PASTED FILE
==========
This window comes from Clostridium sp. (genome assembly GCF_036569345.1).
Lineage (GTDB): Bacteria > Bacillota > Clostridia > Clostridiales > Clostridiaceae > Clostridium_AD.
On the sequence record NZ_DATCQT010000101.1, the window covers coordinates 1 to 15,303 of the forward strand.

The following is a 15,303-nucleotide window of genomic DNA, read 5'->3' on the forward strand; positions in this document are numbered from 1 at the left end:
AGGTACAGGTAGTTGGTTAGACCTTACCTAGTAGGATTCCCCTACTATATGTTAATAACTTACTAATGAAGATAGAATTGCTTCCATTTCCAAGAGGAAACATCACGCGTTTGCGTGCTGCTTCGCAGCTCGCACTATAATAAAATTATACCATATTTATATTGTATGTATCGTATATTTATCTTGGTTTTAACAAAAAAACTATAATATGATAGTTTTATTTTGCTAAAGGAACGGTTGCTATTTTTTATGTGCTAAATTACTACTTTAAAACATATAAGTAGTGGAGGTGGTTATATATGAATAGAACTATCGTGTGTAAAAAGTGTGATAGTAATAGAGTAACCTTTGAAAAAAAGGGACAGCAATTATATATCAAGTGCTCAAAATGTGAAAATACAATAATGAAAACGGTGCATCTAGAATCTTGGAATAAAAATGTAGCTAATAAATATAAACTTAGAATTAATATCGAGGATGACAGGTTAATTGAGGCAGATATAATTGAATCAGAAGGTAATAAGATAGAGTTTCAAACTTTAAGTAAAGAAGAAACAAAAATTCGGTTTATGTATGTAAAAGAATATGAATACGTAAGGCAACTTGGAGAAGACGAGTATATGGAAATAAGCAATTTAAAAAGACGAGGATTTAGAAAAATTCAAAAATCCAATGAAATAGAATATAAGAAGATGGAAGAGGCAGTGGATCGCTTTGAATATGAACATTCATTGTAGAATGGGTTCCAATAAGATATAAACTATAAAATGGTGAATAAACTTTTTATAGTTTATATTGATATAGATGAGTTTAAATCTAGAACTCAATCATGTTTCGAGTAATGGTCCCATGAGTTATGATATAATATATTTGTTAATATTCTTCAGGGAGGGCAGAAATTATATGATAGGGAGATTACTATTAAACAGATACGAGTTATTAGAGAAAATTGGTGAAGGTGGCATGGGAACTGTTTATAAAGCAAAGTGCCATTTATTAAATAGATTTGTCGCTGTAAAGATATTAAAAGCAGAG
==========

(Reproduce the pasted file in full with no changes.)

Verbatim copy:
This window comes from Clostridium sp. (genome assembly GCF_036569345.1).
Lineage (GTDB): Bacteria > Bacillota > Clostridia > Clostridiales > Clostridiaceae > Clostridium_AD.
On the sequence record NZ_DATCQT010000101.1, the window covers coordinates 1 to 15,303 of the forward strand.

The following is a 15,303-nucleotide window of genomic DNA, read 5'->3' on the forward strand; positions in this document are numbered from 1 at the left end:
AGGTACAGGTAGTTGGTTAGACCTTACCTAGTAGGATTCCCCTACTATATGTTAATAACTTACTAATGAAGATAGAATTGCTTCCATTTCCAAGAGGAAACATCACGCGTTTGCGTGCTGCTTCGCAGCTCGCACTATAATAAAATTATACCATATTTATATTGTATGTATCGTATATTTATCTTGGTTTTAACAAAAAAACTATAATATGATAGTTTTATTTTGCTAAAGGAACGGTTGCTATTTTTTATGTGCTAAATTACTACTTTAAAACATATAAGTAGTGGAGGTGGTTATATATGAATAGAACTATCGTGTGTAAAAAGTGTGATAGTAATAGAGTAACCTTTGAAAAAAAGGGACAGCAATTATATATCAAGTGCTCAAAATGTGAAAATACAATAATGAAAACGGTGCATCTAGAATCTTGGAATAAAAATGTAGCTAATAAATATAAACTTAGAATTAATATCGAGGATGACAGGTTAATTGAGGCAGATATAATTGAATCAGAAGGTAATAAGATAGAGTTTCAAACTTTAAGTAAAGAAGAAACAAAAATTCGGTTTATGTATGTAAAAGAATATGAATACGTAAGGCAACTTGGAGAAGACGAGTATATGGAAATAAGCAATTTAAAAAGACGAGGATTTAGAAAAATTCAAAAATCCAATGAAATAGAATATAAGAAGATGGAAGAGGCAGTGGATCGCTTTGAATATGAACATTCATTGTAGAATGGGTTCCAATAAGATATAAACTATAAAATGGTGAATAAACTTTTTATAGTTTATATTGATATAGATGAGTTTAAATCTAGAACTCAATCATGTTTCGAGTAATGGTCCCATGAGTTATGATATAATATATTTGTTAATATTCTTCAGGGAGGGCAGAAATTATATGATAGGGAGATTACTATTAAACAGATACGAGTTATTAGAGAAAATTGGTGAAGGTGGCATGGGAACTGTTTATAAAGCAAAGTGCCATTTATTAAATAGATTTGTCGCTGTAAAGATATTAAAAGCAGAG